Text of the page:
DALLAS—Ryan Garcia has not at all been cryptic in his desire to clean out the lightweight division, though the dream fight which he most craves is much bigger in notoriety and in size.
The unbeaten lightweight contender remains supremely confident ahead of Saturday’s interim title fight versus England’s Luke Campbell, to the point where Garcia is calling out his next opponent. On the short list of big fights in the 22-year old’s future is a showdown with fellow unbeaten budding superstar Gervonta ‘Tank’ Davis (24-0, 23KOs), with the intention of lining up that fight in the first half of 2021.
Somewhere down the road, he seeks a path that will leave him as the undisputed champion by the end of the year or early into 2022.
“After I beat Luke Campbell, I definitely want to fight Tank Davis next,” Garcia reiterated to BoxingScene.com. “Gervonta Davis is next on my list. Maybe [WBC lightweight titlist] Devin Haney can fight Teofimo [Lopez, lineal lightweight champion and WBA/IBF/WBO titlist] and after that I can fight the winner.”
Somewhere in between, Garcia seeks the scalp of one of the greatest to ever lace ‘em up.
“After Tank and before I fight the winner of Devin and Teofimo, maybe I can get my dream fight with Manny Pacquiao,” insists Garcia, repeating a claim he's made in the past, despite it never previously gaining much traction. “After I beat Tank Davis, my dream fight is to get to Manny Pacquiao before gets to go from the sport.”
Garcia (20-0, 17KOs) was just 10 years old and still early into his amateur career when Pacquiao (62-7-2, 39KOs) forced Oscar de la Hoya into retirement following a stoppage after eight rounds in their Dec. 2008 superfight. Another eight years would pass by before Garcia turned pro, signing with de la Hoya’s Golden Boy Promotions by the end of 2016.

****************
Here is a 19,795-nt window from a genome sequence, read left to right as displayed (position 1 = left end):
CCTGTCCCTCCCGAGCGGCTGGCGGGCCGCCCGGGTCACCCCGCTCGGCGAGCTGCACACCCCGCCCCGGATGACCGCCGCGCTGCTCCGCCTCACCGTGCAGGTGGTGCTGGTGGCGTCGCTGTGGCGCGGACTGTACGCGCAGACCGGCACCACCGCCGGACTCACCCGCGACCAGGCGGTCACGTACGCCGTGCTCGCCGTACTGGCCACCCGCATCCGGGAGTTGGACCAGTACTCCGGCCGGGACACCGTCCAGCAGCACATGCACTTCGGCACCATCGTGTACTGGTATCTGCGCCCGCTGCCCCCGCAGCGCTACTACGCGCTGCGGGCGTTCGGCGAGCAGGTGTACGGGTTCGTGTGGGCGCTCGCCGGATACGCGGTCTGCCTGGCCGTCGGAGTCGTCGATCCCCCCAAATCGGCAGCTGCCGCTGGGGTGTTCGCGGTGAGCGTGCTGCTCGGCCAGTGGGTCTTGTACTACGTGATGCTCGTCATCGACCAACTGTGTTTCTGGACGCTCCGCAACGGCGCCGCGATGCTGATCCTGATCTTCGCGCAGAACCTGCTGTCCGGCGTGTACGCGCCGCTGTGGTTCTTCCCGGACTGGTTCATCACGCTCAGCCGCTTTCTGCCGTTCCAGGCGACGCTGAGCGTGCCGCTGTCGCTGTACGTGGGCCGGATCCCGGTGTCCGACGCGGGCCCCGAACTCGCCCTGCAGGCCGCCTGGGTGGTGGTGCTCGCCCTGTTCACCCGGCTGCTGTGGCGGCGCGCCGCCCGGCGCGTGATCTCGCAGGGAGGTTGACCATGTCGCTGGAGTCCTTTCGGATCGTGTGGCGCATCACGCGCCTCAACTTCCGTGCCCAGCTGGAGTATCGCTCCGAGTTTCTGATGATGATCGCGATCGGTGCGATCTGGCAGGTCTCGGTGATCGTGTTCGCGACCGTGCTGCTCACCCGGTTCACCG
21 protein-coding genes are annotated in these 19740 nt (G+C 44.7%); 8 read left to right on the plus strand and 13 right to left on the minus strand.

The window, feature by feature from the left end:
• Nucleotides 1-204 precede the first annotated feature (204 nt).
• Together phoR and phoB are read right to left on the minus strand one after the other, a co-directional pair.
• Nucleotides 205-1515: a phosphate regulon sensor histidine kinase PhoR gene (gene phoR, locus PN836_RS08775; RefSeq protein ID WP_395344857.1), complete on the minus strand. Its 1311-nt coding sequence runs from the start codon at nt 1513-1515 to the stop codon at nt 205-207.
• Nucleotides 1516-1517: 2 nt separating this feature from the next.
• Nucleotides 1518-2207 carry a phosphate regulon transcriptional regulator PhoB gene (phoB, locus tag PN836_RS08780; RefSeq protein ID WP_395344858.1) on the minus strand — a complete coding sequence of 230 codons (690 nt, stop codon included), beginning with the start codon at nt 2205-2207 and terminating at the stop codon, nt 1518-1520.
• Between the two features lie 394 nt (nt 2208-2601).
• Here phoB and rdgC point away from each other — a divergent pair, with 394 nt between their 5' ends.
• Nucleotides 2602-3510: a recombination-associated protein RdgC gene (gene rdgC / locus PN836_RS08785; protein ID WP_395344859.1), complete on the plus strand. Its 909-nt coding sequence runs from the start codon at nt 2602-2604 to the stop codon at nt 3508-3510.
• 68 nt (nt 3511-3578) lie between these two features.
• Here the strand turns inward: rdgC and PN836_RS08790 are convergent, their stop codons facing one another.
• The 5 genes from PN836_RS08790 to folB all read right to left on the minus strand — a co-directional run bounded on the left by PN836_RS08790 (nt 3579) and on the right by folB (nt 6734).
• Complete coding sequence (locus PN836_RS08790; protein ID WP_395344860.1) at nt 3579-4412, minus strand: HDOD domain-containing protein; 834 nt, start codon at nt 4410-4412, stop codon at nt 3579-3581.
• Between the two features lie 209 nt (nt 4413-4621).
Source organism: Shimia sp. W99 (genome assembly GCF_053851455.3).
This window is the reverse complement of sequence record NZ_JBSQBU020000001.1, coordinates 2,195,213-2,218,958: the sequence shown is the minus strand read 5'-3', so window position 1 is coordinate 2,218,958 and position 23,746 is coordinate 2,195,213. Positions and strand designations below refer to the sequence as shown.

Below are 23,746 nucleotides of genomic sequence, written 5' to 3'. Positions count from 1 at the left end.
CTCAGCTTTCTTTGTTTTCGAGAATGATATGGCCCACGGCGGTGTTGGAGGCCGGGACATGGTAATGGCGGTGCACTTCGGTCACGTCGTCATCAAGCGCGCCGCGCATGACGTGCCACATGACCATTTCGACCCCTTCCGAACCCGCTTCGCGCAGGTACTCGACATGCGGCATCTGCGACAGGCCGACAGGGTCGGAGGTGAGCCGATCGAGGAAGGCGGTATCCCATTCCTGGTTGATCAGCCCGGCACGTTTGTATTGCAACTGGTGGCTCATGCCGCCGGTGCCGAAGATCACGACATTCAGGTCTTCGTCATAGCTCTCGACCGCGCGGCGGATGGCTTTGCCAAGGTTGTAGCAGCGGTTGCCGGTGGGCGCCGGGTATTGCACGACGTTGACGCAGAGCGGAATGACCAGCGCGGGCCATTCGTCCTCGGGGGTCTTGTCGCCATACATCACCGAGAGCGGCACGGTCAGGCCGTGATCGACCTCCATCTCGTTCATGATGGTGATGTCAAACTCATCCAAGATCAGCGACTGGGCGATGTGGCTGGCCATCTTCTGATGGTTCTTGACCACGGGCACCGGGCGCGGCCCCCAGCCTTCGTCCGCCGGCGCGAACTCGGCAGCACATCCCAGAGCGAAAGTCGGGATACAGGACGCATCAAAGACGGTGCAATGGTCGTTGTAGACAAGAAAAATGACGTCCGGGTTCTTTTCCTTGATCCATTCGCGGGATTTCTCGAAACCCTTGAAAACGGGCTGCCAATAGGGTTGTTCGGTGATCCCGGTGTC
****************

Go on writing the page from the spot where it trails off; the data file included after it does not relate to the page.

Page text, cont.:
By that point, Pacquíao had already etched his name into the record books with eight divisional titles including lineal championships at flyweight, featherweight, junior welterweight and welterweight. The Filipino southpaw still holds a welterweight belt even at age 42 and spending more time as a senator in his native Philippines than as a full-time boxer, though remaining one of the sport’s most viable draws.
García has never fought any heavier than lightweight, although the same was true at the time Pacquiao moved up two weight divisions to face de la Hoya. With a 20-year age difference between the two, García isn’t averse to replicating that type of history for the sake of chasing his dreams.
“Manny Pacquiao is one of my idols,” notes García. “He’s someone I look up to and is one of the last remaining legends still in the sport. It would be an honor to get him in the ring, maybe we can do it at 140 or even at 147 if I have to move up (that far) to get in the ring with him.
“After that, I can fight the winner of Devin Haney and Teofimo for the undisputed lightweight championship.”
Before all of that comes what on paper figures to be García’s toughest test to date versus Campbell (20-3, 16KOs), a 2012 Olympic Gold medalist and two-time title challenger. Their interim title fight tops a DAZN-televised card Saturday afternoon from American Airlines Center in Dallas, Texas, beginning at 3:00 p.m. ET.
Jake Donovan is a senior writer for BoxingScene.com. Twitter: @JakeNDaBox